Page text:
He was traveling from London to the North of England by train. It is a misty November evening and the train was half empty. In fact, for the first part of the journey Mr. Turner had the carriage to himself and sat dozing over a newspaper. However, at the first stop a passenger jumped in, slamming the door behind him. He seemed out of breath as if he had been running. He was a striking looking young man with dark, bushy hair and bright intelligent eyes. He was dressed rather oddly in a long waisted coat with silver buttons, tight trousers and an embroidered waistcoat. Mr. Turner did not pay much attention to this because people wear all sorts of extravagant clothes these days and he had long grown accustomed to them.
Presently, the two men got into conversation, as people do on long journeys. Mr. Turner was interested to discover that the young man was very knowledgeable about art - in particular portraits. His name, he said, was Joseph Hart, and he was on his way to visit an exhibition. It seemed that he worked in a famous London Art Gallery - a picture restorer, perhaps, thought Mr. Turner, for he seemed to know a great deal about varnishes and paints, and even more about the subjects of certain portraits. When Mr. Turner asked his opinion of the portrait of a famous judge by an artist he admired, his companion laughed and said: "He's only a reproduction - a good one I agree but you can't talk to a reproduction". He spoke as though the person in the portrait were still living.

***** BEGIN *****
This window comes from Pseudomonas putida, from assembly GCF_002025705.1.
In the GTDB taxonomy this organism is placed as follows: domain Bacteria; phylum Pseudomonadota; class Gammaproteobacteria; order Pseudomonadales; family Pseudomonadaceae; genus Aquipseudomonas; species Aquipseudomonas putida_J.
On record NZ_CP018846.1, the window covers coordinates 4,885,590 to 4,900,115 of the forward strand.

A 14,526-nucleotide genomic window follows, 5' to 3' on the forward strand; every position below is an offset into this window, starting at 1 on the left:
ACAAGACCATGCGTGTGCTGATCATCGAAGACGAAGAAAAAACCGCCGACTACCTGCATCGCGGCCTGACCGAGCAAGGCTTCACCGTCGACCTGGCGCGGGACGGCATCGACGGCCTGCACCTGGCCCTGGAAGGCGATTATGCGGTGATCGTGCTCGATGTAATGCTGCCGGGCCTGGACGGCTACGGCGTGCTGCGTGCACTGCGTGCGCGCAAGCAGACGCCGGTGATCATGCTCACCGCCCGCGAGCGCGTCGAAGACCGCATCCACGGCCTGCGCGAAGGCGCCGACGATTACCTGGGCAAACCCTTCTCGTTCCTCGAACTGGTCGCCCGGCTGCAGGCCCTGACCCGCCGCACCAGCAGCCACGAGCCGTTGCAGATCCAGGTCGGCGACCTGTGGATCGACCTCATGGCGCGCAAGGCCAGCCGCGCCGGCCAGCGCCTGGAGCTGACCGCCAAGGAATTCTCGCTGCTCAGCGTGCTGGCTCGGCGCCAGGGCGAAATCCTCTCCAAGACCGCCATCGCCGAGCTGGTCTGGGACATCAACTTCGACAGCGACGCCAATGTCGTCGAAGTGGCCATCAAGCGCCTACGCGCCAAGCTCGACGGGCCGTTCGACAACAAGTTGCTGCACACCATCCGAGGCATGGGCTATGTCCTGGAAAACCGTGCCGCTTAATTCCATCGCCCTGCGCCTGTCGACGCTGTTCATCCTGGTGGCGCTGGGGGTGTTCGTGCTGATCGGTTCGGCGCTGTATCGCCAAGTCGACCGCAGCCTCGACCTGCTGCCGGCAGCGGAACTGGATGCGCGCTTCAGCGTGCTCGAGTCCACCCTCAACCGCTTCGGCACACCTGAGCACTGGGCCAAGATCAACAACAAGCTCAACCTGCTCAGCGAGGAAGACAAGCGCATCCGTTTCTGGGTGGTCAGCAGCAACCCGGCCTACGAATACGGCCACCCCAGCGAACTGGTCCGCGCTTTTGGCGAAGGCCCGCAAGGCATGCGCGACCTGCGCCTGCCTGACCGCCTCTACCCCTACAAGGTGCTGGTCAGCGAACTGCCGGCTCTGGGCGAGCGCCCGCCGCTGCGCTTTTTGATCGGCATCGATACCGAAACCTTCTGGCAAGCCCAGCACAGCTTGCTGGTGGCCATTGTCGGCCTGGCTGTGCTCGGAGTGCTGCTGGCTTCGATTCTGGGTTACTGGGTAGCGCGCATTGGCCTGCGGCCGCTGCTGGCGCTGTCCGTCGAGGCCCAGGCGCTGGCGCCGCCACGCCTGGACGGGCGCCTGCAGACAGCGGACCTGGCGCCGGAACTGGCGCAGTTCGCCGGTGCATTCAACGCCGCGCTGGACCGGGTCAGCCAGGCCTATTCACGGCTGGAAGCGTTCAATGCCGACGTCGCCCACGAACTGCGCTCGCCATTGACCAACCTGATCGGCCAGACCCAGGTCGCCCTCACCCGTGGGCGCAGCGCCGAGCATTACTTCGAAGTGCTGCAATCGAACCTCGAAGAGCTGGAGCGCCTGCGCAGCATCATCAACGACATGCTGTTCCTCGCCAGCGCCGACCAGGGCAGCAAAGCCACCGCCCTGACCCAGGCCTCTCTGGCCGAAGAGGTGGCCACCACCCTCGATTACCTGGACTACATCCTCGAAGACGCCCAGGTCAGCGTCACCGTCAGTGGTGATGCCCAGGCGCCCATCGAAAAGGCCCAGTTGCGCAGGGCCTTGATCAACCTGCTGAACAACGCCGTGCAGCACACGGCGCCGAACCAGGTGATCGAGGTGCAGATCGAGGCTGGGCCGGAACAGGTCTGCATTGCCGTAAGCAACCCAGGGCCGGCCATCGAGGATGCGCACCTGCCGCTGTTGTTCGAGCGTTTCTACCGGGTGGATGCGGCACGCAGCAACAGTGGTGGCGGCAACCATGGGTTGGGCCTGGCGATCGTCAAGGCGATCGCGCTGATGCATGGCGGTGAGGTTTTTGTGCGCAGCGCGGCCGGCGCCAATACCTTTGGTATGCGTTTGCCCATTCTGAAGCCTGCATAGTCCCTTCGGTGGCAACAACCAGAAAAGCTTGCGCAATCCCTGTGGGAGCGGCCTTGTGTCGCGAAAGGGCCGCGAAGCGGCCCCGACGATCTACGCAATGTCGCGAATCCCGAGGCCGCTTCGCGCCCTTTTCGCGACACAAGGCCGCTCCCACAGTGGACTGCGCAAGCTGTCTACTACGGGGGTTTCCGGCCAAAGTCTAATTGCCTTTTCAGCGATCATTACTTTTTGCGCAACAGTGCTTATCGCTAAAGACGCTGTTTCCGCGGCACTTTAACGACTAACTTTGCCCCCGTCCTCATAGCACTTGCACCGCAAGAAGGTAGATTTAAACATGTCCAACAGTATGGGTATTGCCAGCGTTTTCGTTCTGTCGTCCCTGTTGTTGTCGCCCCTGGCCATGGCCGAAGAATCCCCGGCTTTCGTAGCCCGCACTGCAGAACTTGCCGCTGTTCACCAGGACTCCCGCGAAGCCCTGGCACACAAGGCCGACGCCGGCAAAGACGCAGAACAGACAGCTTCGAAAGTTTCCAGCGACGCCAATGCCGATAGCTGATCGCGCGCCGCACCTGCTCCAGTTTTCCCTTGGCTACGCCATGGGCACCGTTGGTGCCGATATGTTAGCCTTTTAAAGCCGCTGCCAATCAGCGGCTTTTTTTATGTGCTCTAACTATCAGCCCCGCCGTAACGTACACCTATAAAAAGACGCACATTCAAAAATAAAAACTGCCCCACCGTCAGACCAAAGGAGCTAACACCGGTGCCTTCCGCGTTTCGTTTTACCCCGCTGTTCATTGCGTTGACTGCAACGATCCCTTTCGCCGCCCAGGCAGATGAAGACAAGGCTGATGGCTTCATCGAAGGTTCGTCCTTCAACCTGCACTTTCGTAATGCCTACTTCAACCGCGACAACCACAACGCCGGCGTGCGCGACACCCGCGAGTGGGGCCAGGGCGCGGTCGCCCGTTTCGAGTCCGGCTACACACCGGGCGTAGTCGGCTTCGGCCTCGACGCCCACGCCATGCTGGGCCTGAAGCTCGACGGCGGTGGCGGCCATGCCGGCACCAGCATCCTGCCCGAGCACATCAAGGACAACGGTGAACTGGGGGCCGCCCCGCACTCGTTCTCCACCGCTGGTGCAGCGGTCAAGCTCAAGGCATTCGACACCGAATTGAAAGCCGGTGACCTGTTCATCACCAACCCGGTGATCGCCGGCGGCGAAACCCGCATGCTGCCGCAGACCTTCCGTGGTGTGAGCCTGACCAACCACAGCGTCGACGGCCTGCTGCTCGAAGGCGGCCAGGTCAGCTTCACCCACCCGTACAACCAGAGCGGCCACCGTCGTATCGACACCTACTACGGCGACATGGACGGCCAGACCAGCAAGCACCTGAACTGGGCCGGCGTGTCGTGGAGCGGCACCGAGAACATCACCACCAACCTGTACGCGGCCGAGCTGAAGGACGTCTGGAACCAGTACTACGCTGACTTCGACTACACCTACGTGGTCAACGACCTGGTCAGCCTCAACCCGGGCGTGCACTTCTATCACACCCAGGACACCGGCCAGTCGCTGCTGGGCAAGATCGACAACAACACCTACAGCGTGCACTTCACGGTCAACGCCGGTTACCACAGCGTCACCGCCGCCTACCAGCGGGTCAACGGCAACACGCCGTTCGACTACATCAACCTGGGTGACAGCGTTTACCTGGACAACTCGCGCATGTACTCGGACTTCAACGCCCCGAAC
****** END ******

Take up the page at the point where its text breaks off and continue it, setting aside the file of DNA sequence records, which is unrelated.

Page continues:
After a while the carriage got hot and steamy and Mr. Turner dropped off. He woke up just as the train was drawing up at a junction with a grinding of brakes. His companion had disappeared.